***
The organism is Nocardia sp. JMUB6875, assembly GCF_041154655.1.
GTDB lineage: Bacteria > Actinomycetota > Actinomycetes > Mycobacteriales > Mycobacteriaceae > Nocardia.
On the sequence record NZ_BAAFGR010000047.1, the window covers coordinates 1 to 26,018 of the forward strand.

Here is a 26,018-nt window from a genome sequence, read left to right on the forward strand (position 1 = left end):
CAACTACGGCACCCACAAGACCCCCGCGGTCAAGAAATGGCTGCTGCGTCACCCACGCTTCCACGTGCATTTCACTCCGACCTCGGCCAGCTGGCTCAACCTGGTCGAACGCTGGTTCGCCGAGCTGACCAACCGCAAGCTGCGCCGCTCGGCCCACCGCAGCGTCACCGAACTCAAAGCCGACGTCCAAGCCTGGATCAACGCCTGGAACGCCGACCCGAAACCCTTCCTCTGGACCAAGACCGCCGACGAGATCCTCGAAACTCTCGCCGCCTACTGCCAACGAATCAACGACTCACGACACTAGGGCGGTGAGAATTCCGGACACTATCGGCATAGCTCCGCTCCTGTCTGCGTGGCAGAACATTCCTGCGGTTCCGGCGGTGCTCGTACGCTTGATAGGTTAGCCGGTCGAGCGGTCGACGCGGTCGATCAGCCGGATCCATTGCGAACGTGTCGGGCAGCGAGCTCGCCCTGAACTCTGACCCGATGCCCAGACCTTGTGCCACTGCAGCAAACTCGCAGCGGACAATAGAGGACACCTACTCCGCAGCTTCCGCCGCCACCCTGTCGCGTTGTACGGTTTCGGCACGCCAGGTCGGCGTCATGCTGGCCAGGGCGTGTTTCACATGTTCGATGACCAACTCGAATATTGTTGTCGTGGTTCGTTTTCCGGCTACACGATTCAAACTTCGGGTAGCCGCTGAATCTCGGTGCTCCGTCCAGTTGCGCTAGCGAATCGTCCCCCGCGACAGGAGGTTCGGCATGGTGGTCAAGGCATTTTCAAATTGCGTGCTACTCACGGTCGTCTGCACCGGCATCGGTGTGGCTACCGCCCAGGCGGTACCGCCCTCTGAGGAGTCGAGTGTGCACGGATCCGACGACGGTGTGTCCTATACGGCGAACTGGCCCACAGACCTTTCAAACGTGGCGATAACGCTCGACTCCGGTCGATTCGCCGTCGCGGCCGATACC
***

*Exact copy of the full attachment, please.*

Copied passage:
The organism is Nocardia sp. JMUB6875, assembly GCF_041154655.1.
GTDB lineage: Bacteria > Actinomycetota > Actinomycetes > Mycobacteriales > Mycobacteriaceae > Nocardia.
On the sequence record NZ_BAAFGR010000047.1, the window covers coordinates 1 to 26,018 of the forward strand.

Here is a 26,018-nt window from a genome sequence, read left to right on the forward strand (position 1 = left end):
CAACTACGGCACCCACAAGACCCCCGCGGTCAAGAAATGGCTGCTGCGTCACCCACGCTTCCACGTGCATTTCACTCCGACCTCGGCCAGCTGGCTCAACCTGGTCGAACGCTGGTTCGCCGAGCTGACCAACCGCAAGCTGCGCCGCTCGGCCCACCGCAGCGTCACCGAACTCAAAGCCGACGTCCAAGCCTGGATCAACGCCTGGAACGCCGACCCGAAACCCTTCCTCTGGACCAAGACCGCCGACGAGATCCTCGAAACTCTCGCCGCCTACTGCCAACGAATCAACGACTCACGACACTAGGGCGGTGAGAATTCCGGACACTATCGGCATAGCTCCGCTCCTGTCTGCGTGGCAGAACATTCCTGCGGTTCCGGCGGTGCTCGTACGCTTGATAGGTTAGCCGGTCGAGCGGTCGACGCGGTCGATCAGCCGGATCCATTGCGAACGTGTCGGGCAGCGAGCTCGCCCTGAACTCTGACCCGATGCCCAGACCTTGTGCCACTGCAGCAAACTCGCAGCGGACAATAGAGGACACCTACTCCGCAGCTTCCGCCGCCACCCTGTCGCGTTGTACGGTTTCGGCACGCCAGGTCGGCGTCATGCTGGCCAGGGCGTGTTTCACATGTTCGATGACCAACTCGAATATTGTTGTCGTGGTTCGTTTTCCGGCTACACGATTCAAACTTCGGGTAGCCGCTGAATCTCGGTGCTCCGTCCAGTTGCGCTAGCGAATCGTCCCCCGCGACAGGAGGTTCGGCATGGTGGTCAAGGCATTTTCAAATTGCGTGCTACTCACGGTCGTCTGCACCGGCATCGGTGTGGCTACCGCCCAGGCGGTACCGCCCTCTGAGGAGTCGAGTGTGCACGGATCCGACGACGGTGTGTCCTATACGGCGAACTGGCCCACAGACCTTTCAAACGTGGCGATAACGCTCGACTCCGGTCGATTCGCCGTCGCGGCCGATACC